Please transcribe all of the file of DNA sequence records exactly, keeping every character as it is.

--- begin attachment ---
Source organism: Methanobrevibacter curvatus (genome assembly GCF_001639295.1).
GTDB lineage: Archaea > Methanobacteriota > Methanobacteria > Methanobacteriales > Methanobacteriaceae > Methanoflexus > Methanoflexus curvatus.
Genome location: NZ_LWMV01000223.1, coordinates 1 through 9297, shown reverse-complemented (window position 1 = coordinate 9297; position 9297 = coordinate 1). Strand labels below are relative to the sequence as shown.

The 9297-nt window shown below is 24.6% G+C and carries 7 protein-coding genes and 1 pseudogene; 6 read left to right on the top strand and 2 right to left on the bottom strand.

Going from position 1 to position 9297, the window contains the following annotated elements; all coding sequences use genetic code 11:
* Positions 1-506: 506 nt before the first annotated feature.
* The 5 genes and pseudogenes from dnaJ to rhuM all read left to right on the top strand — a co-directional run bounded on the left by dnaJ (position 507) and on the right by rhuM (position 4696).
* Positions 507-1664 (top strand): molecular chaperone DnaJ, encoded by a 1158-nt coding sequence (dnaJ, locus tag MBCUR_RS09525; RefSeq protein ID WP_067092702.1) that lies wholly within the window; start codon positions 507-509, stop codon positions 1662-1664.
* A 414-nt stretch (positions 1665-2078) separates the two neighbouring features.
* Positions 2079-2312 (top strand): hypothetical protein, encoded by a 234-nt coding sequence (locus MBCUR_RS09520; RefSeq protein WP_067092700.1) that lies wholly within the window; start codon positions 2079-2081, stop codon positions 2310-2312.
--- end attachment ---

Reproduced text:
Source organism: Methanobrevibacter curvatus (genome assembly GCF_001639295.1).
GTDB lineage: Archaea > Methanobacteriota > Methanobacteria > Methanobacteriales > Methanobacteriaceae > Methanoflexus > Methanoflexus curvatus.
Genome location: NZ_LWMV01000223.1, coordinates 1 through 9297, shown reverse-complemented (window position 1 = coordinate 9297; position 9297 = coordinate 1). Strand labels below are relative to the sequence as shown.

The 9297-nt window shown below is 24.6% G+C and carries 7 protein-coding genes and 1 pseudogene; 6 read left to right on the top strand and 2 right to left on the bottom strand.

Going from position 1 to position 9297, the window contains the following annotated elements; all coding sequences use genetic code 11:
* Positions 1-506: 506 nt before the first annotated feature.
* The 5 genes and pseudogenes from dnaJ to rhuM all read left to right on the top strand — a co-directional run bounded on the left by dnaJ (position 507) and on the right by rhuM (position 4696).
* Positions 507-1664 (top strand): molecular chaperone DnaJ, encoded by a 1158-nt coding sequence (dnaJ, locus tag MBCUR_RS09525; RefSeq protein ID WP_067092702.1) that lies wholly within the window; start codon positions 507-509, stop codon positions 1662-1664.
* A 414-nt stretch (positions 1665-2078) separates the two neighbouring features.
* Positions 2079-2312 (top strand): hypothetical protein, encoded by a 234-nt coding sequence (locus MBCUR_RS09520; RefSeq protein WP_067092700.1) that lies wholly within the window; start codon positions 2079-2081, stop codon positions 2310-2312.